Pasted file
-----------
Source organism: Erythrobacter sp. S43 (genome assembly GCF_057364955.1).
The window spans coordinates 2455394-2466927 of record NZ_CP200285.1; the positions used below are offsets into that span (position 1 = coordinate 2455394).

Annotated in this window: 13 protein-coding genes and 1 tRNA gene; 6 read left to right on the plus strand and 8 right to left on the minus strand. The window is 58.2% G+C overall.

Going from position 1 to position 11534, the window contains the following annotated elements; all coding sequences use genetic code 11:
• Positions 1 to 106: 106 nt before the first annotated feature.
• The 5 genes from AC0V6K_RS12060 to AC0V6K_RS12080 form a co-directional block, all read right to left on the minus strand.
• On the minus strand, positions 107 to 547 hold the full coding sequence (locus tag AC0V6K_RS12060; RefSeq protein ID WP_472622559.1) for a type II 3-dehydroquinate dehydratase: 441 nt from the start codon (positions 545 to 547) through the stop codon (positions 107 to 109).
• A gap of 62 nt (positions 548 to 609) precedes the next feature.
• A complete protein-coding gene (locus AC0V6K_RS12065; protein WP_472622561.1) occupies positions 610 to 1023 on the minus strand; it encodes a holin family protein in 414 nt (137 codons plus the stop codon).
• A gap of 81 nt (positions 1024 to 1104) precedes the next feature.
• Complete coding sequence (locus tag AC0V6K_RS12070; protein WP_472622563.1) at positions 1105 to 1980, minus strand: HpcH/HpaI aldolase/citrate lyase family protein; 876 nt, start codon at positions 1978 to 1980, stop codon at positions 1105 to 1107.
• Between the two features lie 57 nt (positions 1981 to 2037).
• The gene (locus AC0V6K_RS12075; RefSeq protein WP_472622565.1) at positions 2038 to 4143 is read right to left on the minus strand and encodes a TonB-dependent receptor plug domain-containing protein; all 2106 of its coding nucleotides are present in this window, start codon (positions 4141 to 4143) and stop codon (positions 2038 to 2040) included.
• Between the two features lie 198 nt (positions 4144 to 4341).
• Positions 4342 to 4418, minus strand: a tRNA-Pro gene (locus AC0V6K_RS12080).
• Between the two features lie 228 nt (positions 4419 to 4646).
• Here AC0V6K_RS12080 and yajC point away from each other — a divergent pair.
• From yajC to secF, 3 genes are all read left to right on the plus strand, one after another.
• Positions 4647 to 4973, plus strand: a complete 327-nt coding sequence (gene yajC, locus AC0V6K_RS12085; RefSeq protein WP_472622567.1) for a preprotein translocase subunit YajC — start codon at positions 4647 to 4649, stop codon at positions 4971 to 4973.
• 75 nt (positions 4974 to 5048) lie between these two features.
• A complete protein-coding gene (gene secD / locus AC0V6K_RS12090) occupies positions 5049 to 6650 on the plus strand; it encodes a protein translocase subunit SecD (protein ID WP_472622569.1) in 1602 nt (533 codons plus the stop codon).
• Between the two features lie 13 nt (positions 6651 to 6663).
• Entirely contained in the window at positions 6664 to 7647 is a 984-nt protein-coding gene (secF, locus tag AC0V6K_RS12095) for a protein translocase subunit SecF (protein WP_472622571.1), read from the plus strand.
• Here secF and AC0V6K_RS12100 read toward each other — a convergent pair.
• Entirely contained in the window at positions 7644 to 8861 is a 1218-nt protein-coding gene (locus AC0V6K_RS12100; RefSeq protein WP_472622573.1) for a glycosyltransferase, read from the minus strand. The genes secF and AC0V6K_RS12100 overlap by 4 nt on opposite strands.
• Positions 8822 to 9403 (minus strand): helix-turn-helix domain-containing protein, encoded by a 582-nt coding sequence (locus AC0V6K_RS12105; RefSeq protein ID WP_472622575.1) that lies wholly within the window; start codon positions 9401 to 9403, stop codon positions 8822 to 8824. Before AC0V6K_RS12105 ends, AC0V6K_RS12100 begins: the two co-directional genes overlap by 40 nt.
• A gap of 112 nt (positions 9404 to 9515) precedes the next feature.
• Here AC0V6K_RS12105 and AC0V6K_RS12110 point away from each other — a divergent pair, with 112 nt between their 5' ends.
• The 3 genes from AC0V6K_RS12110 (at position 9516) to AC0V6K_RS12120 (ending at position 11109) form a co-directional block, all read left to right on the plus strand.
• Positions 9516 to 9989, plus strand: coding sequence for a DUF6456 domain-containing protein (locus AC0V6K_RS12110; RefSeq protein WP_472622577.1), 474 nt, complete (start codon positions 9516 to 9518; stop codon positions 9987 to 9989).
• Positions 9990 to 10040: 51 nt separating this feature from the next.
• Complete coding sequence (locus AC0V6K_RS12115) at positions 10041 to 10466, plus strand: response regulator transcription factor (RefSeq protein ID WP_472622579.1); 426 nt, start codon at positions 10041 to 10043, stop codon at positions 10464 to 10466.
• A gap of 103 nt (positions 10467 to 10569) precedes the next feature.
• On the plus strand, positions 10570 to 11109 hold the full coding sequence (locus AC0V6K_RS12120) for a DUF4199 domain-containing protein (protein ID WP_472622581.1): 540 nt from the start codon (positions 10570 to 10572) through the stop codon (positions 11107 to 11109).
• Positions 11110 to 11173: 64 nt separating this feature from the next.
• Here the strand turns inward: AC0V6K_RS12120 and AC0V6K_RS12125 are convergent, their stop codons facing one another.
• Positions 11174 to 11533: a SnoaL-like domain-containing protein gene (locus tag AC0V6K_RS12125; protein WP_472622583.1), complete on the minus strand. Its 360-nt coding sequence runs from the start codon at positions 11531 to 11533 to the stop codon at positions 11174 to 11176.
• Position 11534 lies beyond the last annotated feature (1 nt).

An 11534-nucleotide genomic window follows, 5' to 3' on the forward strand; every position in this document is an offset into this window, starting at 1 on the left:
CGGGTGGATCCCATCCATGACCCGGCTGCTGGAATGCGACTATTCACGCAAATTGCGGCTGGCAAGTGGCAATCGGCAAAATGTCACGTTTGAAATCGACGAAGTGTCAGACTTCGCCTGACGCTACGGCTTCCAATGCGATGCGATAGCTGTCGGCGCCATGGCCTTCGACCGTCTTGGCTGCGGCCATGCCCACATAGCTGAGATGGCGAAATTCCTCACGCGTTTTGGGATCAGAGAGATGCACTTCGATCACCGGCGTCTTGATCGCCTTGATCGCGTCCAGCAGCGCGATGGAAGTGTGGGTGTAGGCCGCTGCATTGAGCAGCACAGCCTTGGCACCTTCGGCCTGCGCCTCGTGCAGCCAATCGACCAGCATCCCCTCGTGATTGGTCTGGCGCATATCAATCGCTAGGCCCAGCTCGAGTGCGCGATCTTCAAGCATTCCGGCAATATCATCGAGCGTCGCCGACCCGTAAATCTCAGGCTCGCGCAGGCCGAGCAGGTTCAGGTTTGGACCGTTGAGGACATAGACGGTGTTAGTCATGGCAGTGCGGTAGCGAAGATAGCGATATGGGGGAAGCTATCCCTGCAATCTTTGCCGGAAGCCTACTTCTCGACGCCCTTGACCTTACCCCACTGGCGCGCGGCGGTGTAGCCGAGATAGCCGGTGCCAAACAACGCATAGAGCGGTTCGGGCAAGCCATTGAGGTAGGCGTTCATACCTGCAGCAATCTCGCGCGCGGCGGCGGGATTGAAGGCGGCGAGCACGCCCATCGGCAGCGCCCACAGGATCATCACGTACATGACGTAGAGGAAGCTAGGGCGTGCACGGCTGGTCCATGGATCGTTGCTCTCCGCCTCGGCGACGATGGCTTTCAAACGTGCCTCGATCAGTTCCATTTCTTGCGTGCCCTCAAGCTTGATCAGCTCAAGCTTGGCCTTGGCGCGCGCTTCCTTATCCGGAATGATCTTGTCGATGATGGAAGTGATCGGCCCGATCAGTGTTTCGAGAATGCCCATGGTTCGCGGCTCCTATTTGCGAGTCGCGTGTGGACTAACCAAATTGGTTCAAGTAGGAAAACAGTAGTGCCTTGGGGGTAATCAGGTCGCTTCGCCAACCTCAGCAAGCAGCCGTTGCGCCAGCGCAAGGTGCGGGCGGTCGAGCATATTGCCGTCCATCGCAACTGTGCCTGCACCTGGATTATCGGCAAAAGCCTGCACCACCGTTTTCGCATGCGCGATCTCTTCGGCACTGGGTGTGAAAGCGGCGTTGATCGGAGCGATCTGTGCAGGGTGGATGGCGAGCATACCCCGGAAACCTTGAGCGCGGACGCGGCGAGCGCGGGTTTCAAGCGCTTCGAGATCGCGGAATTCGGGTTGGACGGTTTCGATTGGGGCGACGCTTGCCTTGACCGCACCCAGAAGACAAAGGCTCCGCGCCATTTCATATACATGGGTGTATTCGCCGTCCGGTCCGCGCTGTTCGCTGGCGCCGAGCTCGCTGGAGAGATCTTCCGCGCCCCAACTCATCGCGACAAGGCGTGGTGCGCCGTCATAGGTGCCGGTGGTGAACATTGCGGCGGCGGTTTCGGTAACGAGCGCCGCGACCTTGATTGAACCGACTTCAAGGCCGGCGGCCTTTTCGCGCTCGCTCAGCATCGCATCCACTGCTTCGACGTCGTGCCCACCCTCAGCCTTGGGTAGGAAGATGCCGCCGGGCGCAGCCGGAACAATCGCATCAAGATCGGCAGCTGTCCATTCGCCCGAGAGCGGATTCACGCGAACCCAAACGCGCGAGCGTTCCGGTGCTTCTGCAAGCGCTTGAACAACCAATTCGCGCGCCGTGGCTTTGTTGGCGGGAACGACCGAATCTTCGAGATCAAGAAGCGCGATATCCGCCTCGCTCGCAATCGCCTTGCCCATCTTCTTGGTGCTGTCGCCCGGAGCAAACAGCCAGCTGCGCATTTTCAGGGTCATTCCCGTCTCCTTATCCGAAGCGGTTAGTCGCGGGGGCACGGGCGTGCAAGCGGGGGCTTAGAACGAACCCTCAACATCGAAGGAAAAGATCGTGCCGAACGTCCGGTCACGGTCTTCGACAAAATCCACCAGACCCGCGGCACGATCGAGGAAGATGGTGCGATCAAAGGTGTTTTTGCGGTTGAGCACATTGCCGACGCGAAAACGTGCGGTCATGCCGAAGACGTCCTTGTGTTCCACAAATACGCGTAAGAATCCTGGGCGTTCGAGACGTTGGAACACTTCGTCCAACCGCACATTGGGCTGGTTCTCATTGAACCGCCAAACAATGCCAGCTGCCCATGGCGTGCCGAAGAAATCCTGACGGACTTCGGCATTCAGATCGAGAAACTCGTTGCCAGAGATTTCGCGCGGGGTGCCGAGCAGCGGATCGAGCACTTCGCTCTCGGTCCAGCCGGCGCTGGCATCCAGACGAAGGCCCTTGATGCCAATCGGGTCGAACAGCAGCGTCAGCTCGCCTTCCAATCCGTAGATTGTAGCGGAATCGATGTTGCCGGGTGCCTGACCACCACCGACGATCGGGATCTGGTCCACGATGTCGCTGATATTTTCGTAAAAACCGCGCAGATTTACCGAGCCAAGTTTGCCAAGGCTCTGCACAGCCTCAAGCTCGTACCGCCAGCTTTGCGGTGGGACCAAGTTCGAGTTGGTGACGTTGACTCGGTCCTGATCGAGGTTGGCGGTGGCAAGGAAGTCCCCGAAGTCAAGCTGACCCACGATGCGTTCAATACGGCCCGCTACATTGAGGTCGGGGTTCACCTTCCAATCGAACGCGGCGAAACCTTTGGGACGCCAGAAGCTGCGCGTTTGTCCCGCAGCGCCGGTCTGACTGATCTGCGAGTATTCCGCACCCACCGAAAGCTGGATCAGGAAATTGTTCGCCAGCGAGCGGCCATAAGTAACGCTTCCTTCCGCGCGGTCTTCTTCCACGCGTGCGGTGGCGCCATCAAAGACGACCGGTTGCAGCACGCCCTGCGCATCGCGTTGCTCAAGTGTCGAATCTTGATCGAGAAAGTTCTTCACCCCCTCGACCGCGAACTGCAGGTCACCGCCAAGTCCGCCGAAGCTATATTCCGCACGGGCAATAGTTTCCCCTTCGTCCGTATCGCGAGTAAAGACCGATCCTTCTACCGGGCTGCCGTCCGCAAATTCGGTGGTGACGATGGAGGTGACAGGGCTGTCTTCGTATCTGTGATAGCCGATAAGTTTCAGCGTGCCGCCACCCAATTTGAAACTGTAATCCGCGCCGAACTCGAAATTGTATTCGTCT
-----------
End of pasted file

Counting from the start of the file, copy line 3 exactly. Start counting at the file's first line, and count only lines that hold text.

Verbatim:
Annotated in this window: 13 protein-coding genes and 1 tRNA gene; 6 read left to right on the plus strand and 8 right to left on the minus strand. The window is 58.2% G+C overall.